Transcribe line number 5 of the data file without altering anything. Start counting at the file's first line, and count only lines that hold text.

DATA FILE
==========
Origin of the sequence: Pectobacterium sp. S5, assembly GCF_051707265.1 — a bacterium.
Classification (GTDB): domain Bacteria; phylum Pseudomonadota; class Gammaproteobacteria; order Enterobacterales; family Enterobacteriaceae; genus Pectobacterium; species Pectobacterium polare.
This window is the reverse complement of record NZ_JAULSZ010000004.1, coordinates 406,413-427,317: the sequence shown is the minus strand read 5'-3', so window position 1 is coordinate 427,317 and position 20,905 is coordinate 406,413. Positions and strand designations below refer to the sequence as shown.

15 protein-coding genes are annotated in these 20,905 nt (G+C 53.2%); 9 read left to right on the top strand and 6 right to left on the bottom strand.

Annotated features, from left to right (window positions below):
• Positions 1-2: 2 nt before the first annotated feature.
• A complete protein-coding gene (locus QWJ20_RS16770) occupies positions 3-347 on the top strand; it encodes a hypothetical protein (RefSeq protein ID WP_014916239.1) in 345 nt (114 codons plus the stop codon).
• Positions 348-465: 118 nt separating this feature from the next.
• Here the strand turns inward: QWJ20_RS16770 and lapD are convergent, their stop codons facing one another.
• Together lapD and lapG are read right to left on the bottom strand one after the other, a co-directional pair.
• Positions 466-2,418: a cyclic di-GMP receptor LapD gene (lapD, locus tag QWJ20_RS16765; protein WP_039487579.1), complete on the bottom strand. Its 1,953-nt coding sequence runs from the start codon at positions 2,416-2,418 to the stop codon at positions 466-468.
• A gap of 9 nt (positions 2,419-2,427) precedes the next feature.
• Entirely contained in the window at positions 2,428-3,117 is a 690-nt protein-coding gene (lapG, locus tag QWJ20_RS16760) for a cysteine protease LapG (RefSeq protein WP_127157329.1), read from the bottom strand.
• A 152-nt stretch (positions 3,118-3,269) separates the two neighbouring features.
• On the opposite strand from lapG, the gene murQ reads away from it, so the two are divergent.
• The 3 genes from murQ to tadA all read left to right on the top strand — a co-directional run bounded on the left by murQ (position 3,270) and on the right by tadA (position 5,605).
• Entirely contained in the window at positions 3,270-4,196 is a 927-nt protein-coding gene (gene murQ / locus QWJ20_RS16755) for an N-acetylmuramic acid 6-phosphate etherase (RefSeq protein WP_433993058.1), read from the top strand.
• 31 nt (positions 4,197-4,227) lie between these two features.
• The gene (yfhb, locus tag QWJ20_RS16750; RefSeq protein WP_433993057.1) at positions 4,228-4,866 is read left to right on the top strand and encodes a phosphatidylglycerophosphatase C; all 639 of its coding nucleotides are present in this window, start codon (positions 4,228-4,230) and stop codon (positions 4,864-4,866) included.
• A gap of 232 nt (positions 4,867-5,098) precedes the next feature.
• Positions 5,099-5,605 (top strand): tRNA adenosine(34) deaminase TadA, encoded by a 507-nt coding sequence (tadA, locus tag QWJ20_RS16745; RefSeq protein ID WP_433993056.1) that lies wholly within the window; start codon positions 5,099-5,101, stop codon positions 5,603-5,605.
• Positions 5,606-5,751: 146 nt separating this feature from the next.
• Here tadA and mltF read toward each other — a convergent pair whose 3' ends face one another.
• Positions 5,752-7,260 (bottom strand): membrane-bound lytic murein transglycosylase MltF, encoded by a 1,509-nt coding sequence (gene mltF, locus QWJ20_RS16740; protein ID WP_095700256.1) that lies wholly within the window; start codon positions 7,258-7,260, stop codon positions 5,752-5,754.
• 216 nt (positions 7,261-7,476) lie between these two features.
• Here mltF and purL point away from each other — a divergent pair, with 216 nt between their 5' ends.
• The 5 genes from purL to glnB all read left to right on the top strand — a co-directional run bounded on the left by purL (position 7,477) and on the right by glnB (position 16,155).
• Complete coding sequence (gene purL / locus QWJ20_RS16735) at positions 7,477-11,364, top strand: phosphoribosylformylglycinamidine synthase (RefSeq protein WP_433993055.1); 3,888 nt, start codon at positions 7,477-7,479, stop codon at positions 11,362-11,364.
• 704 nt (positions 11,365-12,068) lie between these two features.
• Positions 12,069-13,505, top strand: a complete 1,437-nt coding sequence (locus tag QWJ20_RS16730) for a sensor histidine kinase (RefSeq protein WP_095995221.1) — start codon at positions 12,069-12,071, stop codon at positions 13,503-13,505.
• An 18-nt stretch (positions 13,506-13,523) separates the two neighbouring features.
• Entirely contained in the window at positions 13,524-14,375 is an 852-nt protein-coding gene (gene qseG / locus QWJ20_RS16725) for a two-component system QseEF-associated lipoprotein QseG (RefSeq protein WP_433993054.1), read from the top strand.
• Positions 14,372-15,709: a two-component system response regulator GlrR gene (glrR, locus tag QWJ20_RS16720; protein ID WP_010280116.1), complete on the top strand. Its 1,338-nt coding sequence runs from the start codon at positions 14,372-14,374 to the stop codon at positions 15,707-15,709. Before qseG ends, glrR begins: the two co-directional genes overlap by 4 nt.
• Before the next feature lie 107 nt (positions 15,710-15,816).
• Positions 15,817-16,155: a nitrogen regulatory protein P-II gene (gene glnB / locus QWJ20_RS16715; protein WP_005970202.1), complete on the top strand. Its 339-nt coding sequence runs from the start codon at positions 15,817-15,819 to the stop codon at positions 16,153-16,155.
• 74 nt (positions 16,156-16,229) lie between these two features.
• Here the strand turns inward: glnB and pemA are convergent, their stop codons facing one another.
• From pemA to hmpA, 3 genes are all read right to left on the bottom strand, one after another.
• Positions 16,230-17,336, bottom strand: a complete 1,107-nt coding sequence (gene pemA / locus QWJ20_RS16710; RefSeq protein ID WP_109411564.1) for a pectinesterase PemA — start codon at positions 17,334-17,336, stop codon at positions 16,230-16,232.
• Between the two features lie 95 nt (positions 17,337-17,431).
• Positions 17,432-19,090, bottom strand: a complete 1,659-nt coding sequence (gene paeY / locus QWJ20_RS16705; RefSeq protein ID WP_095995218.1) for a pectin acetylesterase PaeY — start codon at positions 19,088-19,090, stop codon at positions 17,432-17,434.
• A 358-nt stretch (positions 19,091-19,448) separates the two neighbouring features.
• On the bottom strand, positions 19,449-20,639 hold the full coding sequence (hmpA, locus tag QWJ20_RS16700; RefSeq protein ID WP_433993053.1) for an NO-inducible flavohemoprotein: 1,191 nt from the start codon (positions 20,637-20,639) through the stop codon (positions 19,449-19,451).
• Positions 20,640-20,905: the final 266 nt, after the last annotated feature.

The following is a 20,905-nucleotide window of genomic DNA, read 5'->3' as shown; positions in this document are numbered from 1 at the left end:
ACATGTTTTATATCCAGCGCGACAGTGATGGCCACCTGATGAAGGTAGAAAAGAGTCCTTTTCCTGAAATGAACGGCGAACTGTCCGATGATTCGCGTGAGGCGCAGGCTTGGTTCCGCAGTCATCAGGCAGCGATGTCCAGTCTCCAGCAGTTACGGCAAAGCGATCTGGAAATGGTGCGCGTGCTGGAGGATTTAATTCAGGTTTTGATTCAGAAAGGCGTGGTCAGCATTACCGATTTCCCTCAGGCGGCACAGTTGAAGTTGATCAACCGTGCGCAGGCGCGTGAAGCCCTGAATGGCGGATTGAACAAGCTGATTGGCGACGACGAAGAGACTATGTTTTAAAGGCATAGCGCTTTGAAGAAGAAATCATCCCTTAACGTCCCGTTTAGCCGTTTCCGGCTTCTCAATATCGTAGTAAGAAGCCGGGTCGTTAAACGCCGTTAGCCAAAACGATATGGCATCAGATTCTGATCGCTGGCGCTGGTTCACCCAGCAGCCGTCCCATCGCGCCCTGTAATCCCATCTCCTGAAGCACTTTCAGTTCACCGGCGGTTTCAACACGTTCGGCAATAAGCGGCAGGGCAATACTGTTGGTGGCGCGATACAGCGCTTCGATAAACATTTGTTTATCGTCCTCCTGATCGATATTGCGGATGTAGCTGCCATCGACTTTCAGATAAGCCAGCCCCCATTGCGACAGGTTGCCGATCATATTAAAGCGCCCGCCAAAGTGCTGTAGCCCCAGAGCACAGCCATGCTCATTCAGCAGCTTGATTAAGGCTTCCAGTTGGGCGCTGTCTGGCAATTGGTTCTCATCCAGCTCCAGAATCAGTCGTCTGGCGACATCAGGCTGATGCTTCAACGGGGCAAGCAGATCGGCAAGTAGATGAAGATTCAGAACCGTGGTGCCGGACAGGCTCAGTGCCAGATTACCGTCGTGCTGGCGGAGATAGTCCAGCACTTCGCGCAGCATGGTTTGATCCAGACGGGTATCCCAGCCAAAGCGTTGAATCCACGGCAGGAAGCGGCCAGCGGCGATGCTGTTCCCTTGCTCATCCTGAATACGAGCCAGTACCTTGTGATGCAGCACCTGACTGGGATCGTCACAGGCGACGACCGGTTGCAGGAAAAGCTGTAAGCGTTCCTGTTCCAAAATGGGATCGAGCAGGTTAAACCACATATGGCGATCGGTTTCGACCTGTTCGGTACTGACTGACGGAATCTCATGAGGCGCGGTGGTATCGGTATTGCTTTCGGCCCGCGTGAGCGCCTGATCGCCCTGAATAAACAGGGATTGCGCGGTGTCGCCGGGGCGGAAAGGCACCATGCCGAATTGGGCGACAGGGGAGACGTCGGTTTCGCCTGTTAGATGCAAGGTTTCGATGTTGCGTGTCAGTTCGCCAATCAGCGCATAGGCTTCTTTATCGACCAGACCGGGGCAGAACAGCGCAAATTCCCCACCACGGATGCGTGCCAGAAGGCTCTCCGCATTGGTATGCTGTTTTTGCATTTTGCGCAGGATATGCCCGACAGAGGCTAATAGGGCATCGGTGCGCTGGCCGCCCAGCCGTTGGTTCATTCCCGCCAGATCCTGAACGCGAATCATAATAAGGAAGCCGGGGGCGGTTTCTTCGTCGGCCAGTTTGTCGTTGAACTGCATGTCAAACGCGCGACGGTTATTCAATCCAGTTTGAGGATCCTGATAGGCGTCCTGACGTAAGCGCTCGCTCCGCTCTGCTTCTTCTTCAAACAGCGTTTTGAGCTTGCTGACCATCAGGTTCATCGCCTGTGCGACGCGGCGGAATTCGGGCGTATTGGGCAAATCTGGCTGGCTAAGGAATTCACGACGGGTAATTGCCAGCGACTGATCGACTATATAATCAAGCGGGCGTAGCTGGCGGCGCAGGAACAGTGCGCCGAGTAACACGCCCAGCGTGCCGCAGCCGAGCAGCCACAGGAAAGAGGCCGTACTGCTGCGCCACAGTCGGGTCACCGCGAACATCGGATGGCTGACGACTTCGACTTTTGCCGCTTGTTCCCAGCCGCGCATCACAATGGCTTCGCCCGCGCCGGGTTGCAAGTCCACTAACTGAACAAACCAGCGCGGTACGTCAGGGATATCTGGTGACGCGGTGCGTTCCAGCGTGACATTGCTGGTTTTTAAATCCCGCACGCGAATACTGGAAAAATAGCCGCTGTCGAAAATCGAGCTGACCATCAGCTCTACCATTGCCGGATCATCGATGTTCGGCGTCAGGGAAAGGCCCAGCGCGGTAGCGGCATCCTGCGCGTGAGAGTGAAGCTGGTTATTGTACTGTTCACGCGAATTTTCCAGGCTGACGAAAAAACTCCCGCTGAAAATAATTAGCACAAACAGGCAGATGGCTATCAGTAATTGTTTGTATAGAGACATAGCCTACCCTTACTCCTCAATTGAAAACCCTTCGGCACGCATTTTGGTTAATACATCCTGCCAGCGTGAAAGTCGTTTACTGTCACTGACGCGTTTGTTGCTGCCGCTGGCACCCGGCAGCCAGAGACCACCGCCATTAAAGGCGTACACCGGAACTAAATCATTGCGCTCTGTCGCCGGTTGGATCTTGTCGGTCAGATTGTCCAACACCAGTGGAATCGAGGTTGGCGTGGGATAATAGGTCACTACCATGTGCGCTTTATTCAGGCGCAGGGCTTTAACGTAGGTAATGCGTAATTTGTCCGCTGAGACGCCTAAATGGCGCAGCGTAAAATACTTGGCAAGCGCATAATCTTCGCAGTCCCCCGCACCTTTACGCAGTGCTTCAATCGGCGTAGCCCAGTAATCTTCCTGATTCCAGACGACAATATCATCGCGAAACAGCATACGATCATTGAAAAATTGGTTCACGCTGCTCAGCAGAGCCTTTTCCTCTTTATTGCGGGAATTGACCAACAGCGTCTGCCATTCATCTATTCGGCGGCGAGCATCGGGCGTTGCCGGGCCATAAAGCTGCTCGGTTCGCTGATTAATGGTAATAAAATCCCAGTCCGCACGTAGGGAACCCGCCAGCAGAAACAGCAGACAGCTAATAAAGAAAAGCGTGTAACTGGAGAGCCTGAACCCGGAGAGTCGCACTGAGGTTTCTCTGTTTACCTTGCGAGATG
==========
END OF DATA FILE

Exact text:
Annotated features, from left to right (window positions below):